Doctor of Philosophy
Anatomy and Cell Biology
Dr. Lynne-Marie Postovit
Tumours are not insular masses of proliferating cells, rather tumour cells evolve within a complex local environment complete with matrix, stromal, and immune components. Therefore, successful tumour growth and eventual metastasis is not determined solely by tumour cells themselves, but also by the fitness advantage or disadvantage conferred by their local environment. However, many of our current cancer models are composed solely of tumour cell isolates. As tumour fitness is dependent on the entire local cellular context, we were interested in characterizing the accuracy of cell lines as models of the tumour microenvironment, with a focus on the secreted Frizzled-related protein (SFRP) family of matricellular proteins. To this end, we investigated the transcriptional similarities and differences between cell lines and bulk tumours. We found that the major transcriptional difference between cell lines and their respective bulk tumours was a loss of stromal components in breast cancer, and a loss of immune components in melanoma. Despite the complexity involved in accurately modelling stromal proteins, we anticipate that they play critical roles in tumour progression. The SFRP family of secreted Wnt antagonists has been demonstrated in a variety of cancers to play a critical, though often controversial, role. To unravel some of these complexities, we performed an indepth pan-cancer analysis to map the context-specific associations of SFRP1-5 with patient outcomes, gene silencing, and gene expression signatures. We show that while SFRP1 often associates with tumour suppressive outcomes and functions, SFRP2 and SFRP4 typically associate with a poor prognosis concomitant with the expression of genes associated with epithelial-to-mesenchymal transition. Notably, in melanoma, we show that SFRP1 is associated with poor patient outcomes and regulates pro-tumourigenic in vitro phenotypes. The results presented herein implicate SFRPs in cancer progression in a highly context-dependent manner. Given that the cellular components of the tumour stroma are genetically stable, they provide appealing candidates for cancer therapies.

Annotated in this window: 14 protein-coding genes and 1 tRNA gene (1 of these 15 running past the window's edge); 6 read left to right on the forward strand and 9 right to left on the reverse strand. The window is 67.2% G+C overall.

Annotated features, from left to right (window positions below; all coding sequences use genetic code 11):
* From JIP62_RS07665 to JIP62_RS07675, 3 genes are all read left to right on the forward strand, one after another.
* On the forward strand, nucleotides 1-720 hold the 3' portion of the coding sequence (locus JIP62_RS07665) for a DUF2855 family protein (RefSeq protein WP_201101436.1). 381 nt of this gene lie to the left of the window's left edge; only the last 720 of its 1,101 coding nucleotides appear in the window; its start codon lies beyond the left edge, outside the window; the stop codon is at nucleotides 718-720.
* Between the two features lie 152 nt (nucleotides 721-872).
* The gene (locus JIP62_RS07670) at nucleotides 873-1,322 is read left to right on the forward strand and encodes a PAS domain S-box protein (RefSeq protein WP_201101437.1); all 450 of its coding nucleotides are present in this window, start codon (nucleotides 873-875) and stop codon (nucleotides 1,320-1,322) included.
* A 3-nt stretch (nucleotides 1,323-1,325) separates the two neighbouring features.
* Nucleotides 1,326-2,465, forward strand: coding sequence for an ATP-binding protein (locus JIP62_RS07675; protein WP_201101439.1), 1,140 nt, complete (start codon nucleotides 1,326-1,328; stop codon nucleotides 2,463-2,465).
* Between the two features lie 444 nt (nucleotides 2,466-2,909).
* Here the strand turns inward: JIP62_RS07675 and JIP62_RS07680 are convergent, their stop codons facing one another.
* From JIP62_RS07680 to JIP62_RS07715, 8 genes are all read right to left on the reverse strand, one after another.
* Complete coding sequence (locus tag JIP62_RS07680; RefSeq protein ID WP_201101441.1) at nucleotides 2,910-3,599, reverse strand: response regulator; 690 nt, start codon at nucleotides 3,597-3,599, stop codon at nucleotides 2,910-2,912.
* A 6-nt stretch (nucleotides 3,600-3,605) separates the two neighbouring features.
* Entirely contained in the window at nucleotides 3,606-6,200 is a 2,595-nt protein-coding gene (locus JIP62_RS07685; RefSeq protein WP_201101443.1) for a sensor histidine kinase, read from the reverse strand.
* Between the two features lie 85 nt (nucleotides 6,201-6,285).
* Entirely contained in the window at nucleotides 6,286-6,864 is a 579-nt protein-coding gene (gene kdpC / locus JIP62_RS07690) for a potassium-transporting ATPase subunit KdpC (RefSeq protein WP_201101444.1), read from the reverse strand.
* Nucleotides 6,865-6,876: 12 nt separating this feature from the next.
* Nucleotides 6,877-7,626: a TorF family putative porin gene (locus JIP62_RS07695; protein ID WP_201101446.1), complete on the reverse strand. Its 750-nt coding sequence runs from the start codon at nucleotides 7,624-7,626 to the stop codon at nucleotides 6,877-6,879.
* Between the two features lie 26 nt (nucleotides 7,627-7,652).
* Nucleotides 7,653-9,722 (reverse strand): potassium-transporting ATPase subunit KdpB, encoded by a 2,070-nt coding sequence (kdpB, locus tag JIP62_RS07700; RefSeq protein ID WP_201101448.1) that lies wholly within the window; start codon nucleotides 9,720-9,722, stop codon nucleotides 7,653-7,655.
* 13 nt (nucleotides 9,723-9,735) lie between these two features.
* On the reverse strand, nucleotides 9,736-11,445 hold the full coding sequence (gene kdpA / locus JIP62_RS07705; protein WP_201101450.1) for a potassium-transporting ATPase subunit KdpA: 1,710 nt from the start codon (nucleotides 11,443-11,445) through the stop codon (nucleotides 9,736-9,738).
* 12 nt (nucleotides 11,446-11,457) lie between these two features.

Vincent, Krista M., "Investigating Stromal Contributions to the Regulation of Cancer Progression" (2016). Electronic Thesis and Dissertation Repository. 3978.